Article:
A little room for the untrendy theorists

19th October 2012 at 01:00

The British quietly love stories about Americans trying to prevent schools teaching evolution. Such news reports from the US provide a feeling of superiority: "How backward! They're not still arguing about that, are they?" When a school board in Georgia puts stickers on classroom books informing pupils that "evolution is a theory, not a fact", or a museum in Kentucky depicts Adam and Eve living cosily alongside dinosaurs, we snicker.

We feel safe in our superiority because we know it is very unlikely to happen here. Yes, we might already have a chain of academies overseen by creationists, and some of the zanier religious groups trying to set up free schools, but they are being watched like hawks.

Politicians, scientists and the press over here are reassuringly quick to stifle any whisper that someone might be promoting creationism in schools. Sometimes they are even too quick: the excellent academic Michael Reiss became the subject of a witch-hunt for making the entirely sensible suggestion that creationism could be explored in science lessons - to show its lack of scientific basis.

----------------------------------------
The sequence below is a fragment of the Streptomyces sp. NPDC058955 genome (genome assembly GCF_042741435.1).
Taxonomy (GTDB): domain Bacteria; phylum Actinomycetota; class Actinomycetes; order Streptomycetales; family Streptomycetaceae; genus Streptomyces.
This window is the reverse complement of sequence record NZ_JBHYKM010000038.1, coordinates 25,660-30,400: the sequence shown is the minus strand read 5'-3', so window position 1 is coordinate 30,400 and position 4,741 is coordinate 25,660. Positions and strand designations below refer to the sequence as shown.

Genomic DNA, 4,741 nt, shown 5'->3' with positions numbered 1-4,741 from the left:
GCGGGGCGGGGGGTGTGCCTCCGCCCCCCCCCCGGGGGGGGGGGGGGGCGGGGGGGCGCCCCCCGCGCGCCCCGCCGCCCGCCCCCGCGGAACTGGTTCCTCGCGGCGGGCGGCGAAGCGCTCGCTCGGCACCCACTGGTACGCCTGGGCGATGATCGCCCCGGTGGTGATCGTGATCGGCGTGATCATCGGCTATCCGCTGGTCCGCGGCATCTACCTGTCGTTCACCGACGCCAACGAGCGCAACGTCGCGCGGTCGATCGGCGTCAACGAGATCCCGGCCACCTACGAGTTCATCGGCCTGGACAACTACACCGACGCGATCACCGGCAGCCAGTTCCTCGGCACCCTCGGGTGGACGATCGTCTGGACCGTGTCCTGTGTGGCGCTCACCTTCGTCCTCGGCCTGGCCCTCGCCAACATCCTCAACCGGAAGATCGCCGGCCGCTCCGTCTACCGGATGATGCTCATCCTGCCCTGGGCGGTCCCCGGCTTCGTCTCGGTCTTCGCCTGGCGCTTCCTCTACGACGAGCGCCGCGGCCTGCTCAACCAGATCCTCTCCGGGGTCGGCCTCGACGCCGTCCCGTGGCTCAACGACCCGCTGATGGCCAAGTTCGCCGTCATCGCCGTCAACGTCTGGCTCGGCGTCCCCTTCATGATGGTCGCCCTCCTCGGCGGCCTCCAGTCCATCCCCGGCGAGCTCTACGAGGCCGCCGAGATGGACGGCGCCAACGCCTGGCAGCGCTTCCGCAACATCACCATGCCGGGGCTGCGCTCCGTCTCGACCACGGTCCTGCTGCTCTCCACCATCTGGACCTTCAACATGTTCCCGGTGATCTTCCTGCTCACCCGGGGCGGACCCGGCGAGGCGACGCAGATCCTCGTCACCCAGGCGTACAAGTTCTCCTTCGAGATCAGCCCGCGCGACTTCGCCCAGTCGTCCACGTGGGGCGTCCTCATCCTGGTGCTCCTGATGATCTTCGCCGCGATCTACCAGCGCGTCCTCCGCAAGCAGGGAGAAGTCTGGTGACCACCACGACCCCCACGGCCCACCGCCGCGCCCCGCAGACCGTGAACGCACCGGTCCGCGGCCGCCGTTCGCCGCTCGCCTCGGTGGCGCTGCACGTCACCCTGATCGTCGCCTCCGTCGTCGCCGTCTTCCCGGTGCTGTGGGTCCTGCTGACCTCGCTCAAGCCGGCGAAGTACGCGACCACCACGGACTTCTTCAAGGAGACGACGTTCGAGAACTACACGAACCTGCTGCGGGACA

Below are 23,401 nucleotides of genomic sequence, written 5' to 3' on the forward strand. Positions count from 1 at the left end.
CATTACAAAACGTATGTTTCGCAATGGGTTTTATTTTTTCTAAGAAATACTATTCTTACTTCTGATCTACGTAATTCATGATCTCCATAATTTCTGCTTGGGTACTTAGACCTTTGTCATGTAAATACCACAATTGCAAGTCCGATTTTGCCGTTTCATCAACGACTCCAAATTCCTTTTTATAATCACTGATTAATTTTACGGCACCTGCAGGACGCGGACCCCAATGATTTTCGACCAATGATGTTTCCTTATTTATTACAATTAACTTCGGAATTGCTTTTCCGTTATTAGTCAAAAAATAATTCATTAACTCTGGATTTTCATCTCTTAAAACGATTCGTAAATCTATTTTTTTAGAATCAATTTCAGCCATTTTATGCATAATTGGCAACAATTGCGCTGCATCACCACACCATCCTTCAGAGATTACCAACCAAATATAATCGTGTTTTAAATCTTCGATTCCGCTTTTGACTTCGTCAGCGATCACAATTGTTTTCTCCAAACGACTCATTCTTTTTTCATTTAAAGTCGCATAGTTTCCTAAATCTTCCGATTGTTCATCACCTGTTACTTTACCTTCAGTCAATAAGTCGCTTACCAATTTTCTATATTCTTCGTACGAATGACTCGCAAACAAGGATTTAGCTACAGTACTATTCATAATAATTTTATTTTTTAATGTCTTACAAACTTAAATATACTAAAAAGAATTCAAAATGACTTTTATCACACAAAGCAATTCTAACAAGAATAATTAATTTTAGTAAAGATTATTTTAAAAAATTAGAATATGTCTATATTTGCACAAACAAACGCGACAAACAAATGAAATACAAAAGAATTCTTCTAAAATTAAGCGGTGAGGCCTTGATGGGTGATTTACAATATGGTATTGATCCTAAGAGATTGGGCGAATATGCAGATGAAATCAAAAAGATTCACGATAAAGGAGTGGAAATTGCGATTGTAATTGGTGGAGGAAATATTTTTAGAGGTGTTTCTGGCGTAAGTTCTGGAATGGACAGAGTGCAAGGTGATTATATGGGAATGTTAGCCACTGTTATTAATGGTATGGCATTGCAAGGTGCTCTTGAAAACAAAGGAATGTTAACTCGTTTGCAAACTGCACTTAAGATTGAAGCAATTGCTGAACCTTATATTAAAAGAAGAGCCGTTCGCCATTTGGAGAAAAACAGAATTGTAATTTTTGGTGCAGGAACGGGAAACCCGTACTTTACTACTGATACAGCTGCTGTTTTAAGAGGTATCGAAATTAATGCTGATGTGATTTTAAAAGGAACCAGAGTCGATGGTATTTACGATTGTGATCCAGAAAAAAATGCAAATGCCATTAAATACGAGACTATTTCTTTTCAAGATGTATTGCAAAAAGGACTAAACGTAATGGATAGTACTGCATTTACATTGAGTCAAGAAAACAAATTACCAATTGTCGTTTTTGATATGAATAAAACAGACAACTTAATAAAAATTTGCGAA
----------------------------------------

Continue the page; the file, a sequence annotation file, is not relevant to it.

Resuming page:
We are less willing to come to the defence of learning theorists. There is not the same rush to defend John Dewey, for example, who is criticised in the US by some of the same Christian extremists who attack Darwin.

Four key learning theories - from Dewey, Maslow, Bruner and Vygotsky - are set out in this issue in a handy beginners' guide. To many teachers who have undergone PGCEs, these theories will be familiar. But to increasing numbers of teachers who came into the profession via other routes, such as Teach First, they may not. Learning theories have become politically unfashionable, along with any academic form of teacher training.

However, the core theories are not hideously "child-centred" or examples of left-wing brainwashing. They are simple to the point almost of being obvious. More importantly, they act as reminders that there really is more to teaching than getting pupils to rote-learn facts written on a blackboard. We're not still arguing about that, are we?

Michael Shaw is editor of TESpro michael.shaw@tes.co.uk @mrmichaelshaw.

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